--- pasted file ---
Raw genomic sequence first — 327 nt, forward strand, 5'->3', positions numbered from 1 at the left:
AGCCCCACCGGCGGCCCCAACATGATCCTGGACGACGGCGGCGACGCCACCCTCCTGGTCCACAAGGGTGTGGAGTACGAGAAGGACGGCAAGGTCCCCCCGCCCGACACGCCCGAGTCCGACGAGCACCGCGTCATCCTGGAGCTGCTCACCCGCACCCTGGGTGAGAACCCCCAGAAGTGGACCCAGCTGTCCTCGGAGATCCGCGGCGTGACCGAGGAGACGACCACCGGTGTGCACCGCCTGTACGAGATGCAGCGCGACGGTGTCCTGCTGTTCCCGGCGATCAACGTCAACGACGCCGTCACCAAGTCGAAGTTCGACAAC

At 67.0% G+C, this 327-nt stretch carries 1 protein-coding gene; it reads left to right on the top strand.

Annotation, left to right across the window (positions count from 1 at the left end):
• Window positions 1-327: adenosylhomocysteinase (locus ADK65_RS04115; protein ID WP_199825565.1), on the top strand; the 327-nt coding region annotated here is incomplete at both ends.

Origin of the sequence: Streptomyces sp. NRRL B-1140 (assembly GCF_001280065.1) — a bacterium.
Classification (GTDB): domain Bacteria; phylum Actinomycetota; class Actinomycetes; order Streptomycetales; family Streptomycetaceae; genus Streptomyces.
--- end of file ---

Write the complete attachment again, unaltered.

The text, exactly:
Raw genomic sequence first — 327 nt, forward strand, 5'->3', positions numbered from 1 at the left:
AGCCCCACCGGCGGCCCCAACATGATCCTGGACGACGGCGGCGACGCCACCCTCCTGGTCCACAAGGGTGTGGAGTACGAGAAGGACGGCAAGGTCCCCCCGCCCGACACGCCCGAGTCCGACGAGCACCGCGTCATCCTGGAGCTGCTCACCCGCACCCTGGGTGAGAACCCCCAGAAGTGGACCCAGCTGTCCTCGGAGATCCGCGGCGTGACCGAGGAGACGACCACCGGTGTGCACCGCCTGTACGAGATGCAGCGCGACGGTGTCCTGCTGTTCCCGGCGATCAACGTCAACGACGCCGTCACCAAGTCGAAGTTCGACAAC

At 67.0% G+C, this 327-nt stretch carries 1 protein-coding gene; it reads left to right on the top strand.

Annotation, left to right across the window (positions count from 1 at the left end):
• Window positions 1-327: adenosylhomocysteinase (locus ADK65_RS04115; protein ID WP_199825565.1), on the top strand; the 327-nt coding region annotated here is incomplete at both ends.

Origin of the sequence: Streptomyces sp. NRRL B-1140 (assembly GCF_001280065.1) — a bacterium.
Classification (GTDB): domain Bacteria; phylum Actinomycetota; class Actinomycetes; order Streptomycetales; family Streptomycetaceae; genus Streptomyces.